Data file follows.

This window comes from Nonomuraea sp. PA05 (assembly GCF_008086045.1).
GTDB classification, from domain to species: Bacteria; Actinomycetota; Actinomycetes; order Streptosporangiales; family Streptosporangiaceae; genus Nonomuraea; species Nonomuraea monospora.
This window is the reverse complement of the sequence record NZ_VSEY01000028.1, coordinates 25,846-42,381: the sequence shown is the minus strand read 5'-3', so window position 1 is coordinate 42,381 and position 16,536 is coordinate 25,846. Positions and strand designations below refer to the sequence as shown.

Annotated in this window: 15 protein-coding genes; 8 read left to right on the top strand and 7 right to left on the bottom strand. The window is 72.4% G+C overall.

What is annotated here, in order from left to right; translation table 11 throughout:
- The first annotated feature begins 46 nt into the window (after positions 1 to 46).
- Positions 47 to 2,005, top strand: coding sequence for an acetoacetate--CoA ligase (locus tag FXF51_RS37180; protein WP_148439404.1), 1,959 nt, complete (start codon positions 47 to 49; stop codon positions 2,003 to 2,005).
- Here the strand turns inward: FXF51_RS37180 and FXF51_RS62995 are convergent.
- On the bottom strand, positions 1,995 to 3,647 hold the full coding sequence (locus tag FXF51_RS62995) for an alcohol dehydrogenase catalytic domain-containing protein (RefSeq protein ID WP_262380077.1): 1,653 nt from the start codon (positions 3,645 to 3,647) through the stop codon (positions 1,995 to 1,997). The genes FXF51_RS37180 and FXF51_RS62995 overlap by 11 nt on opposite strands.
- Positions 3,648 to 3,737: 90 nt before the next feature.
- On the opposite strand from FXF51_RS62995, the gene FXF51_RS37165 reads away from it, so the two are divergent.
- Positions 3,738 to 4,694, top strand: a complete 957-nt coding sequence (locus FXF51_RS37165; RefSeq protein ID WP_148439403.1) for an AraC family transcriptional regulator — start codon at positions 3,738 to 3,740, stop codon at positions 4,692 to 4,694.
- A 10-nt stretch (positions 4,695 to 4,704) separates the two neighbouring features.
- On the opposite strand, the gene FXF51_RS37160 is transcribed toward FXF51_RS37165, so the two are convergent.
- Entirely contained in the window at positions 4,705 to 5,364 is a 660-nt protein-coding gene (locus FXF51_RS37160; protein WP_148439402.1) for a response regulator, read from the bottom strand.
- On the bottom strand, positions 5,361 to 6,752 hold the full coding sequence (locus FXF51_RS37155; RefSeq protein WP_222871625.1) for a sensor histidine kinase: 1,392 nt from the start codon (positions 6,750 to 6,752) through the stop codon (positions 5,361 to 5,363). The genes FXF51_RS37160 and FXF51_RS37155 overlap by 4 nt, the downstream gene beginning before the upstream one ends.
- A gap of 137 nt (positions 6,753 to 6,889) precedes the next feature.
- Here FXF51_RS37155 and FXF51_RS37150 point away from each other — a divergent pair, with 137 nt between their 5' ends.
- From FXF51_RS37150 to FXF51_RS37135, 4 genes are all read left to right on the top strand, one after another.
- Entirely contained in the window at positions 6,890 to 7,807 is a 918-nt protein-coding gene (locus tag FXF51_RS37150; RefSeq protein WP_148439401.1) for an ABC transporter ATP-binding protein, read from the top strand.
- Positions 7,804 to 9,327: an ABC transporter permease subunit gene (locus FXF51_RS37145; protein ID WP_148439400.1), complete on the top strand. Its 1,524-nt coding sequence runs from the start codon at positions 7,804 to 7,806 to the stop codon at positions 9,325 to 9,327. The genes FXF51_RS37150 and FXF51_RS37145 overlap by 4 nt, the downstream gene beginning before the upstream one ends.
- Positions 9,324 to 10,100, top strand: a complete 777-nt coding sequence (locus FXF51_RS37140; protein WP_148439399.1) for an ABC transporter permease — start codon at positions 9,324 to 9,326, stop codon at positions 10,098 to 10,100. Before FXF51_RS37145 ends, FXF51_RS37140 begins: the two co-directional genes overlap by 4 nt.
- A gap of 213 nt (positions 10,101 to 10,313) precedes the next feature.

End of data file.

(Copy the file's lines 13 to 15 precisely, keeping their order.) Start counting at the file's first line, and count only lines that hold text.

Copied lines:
- A 10-nt stretch (positions 4,695 to 4,704) separates the two neighbouring features.
- On the opposite strand, the gene FXF51_RS37160 is transcribed toward FXF51_RS37165, so the two are convergent.
- Entirely contained in the window at positions 4,705 to 5,364 is a 660-nt protein-coding gene (locus FXF51_RS37160; protein WP_148439402.1) for a response regulator, read from the bottom strand.